John Auldjo’s map Of Vesuvius (1832). From Map
John Auldjo’s map Of Vesuvius (1832). From Map

Discover a world of contrasts in our new book, Map

By pairing apparently unrelated cartographic works together our new overview reveals some telling similarities

Map: Exploring The World is an astonishing collection, featuring 300 examples of cartography from ancient to modern digital times. One of the great devices of the book is to pair off particular maps to provide often ironic contrasts between past and present methods. One grimly colourful example of this is the geologist John Auldjo’s A Map Of Vesuvius (above), which he drew up in 1832.

Using a variety of vivid and evocative colours, from rich pinks to violent reds, it shows with wormlike illustrations the direction and extension of lava flows from 27 eruptions of Mount Vesuvius over the previous 200 years, starting in 1631. Auldjo collected and dated rock samples on which to base his findings; he also took advantage of new developments in graphics and colour printing to convey his findings. Although scrupulously accurate, the results make up in their lack of legibility with their lurid, impressionistic demonstration of the volcano’s frequent activity. Maps like this helped make geology a graspable concept in the eyes of the public.

 

Hurricane Katrina Flooding Estimated Depths and Extent, 2005, NOAA/FEMA Colour-coded satellite image, dimensions variable. NOAA Central Library Historical Collection/National Oceanic and Atmospheric Administration/Department of Commerce. From Map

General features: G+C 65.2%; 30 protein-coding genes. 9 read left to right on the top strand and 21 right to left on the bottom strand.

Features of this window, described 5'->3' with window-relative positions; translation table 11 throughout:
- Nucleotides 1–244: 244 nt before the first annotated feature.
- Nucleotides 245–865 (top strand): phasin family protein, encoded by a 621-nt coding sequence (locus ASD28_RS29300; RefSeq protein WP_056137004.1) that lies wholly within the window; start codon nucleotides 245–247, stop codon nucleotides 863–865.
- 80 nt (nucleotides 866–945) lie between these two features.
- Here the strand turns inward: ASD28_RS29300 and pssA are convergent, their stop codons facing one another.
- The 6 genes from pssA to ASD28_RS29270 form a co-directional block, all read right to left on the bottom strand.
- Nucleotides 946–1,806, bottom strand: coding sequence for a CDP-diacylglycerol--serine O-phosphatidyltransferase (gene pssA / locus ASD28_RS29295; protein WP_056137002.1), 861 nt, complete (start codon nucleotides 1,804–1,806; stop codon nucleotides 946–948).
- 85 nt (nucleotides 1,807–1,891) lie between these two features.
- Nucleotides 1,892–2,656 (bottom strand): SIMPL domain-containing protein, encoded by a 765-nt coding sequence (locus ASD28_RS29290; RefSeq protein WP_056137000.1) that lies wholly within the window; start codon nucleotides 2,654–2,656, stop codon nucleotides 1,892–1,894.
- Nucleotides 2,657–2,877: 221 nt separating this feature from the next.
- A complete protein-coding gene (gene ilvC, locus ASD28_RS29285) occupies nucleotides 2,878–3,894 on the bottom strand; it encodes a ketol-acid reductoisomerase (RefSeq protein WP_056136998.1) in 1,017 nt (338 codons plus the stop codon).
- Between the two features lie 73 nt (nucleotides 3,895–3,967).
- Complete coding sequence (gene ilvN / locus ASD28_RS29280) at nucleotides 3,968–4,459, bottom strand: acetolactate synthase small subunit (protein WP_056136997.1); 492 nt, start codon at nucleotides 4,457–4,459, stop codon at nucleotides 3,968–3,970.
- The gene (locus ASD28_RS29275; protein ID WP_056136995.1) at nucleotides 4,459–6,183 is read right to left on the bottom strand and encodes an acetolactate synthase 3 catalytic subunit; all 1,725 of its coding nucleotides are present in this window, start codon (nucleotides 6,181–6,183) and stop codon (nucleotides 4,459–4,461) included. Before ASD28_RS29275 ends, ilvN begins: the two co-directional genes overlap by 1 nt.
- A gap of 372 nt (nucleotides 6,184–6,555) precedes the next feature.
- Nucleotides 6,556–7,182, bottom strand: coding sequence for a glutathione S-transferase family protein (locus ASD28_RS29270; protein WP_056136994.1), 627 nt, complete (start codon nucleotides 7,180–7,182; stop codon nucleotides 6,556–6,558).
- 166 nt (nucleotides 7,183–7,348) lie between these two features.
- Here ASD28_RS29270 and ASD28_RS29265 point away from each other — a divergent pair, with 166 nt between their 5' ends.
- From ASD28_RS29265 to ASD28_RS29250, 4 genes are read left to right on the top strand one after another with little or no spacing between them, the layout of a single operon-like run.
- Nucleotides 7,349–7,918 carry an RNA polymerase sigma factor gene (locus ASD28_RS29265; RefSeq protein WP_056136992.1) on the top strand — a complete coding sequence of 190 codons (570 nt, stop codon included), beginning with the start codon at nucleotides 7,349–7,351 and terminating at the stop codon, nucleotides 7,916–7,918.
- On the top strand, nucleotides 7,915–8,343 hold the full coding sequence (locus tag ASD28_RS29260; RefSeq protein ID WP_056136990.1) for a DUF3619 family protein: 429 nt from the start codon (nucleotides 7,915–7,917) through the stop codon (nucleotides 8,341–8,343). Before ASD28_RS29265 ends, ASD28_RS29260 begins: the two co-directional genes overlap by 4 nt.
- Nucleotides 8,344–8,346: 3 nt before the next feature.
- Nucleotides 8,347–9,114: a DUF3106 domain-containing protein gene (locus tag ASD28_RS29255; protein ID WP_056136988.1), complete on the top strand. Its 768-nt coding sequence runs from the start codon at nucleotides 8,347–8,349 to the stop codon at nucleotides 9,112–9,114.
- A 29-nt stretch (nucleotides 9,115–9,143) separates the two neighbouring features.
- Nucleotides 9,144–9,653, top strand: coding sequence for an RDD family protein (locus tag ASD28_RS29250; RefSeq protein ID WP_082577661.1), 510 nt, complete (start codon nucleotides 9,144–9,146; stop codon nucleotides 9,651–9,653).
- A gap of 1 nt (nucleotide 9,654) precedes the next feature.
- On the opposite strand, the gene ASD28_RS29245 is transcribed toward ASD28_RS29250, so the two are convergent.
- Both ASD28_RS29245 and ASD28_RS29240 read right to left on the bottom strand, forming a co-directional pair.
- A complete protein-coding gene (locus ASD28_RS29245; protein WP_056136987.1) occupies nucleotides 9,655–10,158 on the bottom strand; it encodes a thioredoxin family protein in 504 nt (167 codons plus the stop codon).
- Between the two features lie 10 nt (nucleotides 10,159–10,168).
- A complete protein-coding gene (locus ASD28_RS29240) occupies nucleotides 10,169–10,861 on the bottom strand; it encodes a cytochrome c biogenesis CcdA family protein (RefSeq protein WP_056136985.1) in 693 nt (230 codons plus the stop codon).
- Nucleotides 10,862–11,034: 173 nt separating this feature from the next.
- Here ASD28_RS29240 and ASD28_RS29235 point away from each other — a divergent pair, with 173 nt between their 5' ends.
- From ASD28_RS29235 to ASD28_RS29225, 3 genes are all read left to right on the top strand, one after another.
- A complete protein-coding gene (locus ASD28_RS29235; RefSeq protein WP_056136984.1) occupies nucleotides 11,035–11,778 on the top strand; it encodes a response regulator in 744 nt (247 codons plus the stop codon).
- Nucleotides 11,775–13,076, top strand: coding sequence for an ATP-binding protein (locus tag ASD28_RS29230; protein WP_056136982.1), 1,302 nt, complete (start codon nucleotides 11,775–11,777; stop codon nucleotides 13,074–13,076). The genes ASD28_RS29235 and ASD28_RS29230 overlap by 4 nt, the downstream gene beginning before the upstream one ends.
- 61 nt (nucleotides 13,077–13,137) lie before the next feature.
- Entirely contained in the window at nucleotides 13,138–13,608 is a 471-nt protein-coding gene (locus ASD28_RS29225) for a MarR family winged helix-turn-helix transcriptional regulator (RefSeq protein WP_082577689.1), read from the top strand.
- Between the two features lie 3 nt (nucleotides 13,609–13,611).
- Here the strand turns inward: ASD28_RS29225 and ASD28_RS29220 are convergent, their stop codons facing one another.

Hurricane Katrina Flooding Estimated Depths and Extent, 2005, NOAA/FEMA Colour-coded satellite image, dimensions variable. NOAA Central Library Historical Collection/National Oceanic and Atmospheric Administration/Department of Commerce. From Map

On the opposite page we find Hurricane Katrina Flooding Estimated Depths and Extent, prepared by the National Oceanic and Atmospheric Administration (NOAA) and the Federal Emergency Management Agency (FEMA). Using enhanced satellite imagery and colour coding, this map conveys with searing exactness the dreadful consequences of the natural disaster that befell New Orleans when its levees broke in 2005. The parts of the city deepest under water are indicated with grimly glowing yellows and greens, neutral indicators which nonetheless are scaldingly effective in delineating the impact of the tragedy. The map indicates flood levels a week after the storm struck – it shows that even then, parts of the coast were still ten feet under water.

Almost two hundred years apart, both of these maps provide in their very different ways colourful cartographic illustrations of the volatile cruelty of Mother Earth.

We hope you have enjoyed this insight in to our new book Map. You can find out more about the title here, and pre-order your copy here.